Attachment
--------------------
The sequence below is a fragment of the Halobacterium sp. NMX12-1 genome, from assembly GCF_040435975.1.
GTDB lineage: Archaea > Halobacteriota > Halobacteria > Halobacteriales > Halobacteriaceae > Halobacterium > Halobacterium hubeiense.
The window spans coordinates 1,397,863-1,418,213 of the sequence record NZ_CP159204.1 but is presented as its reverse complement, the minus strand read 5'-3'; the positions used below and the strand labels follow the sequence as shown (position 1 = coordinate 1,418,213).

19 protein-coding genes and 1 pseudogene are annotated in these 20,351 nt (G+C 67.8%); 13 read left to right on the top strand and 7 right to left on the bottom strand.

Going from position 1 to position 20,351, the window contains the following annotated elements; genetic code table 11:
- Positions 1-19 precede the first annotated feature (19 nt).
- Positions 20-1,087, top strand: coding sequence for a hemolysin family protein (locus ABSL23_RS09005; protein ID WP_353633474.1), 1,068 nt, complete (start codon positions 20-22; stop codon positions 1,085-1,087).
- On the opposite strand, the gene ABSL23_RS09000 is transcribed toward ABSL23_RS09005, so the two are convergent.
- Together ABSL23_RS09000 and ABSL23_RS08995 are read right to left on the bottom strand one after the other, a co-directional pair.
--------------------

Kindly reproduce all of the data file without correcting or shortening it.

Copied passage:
The sequence below is a fragment of the Halobacterium sp. NMX12-1 genome, from assembly GCF_040435975.1.
GTDB lineage: Archaea > Halobacteriota > Halobacteria > Halobacteriales > Halobacteriaceae > Halobacterium > Halobacterium hubeiense.
The window spans coordinates 1,397,863-1,418,213 of the sequence record NZ_CP159204.1 but is presented as its reverse complement, the minus strand read 5'-3'; the positions used below and the strand labels follow the sequence as shown (position 1 = coordinate 1,418,213).

19 protein-coding genes and 1 pseudogene are annotated in these 20,351 nt (G+C 67.8%); 13 read left to right on the top strand and 7 right to left on the bottom strand.

Going from position 1 to position 20,351, the window contains the following annotated elements; genetic code table 11:
- Positions 1-19 precede the first annotated feature (19 nt).
- Positions 20-1,087, top strand: coding sequence for a hemolysin family protein (locus ABSL23_RS09005; protein ID WP_353633474.1), 1,068 nt, complete (start codon positions 20-22; stop codon positions 1,085-1,087).
- On the opposite strand, the gene ABSL23_RS09000 is transcribed toward ABSL23_RS09005, so the two are convergent.
- Together ABSL23_RS09000 and ABSL23_RS08995 are read right to left on the bottom strand one after the other, a co-directional pair.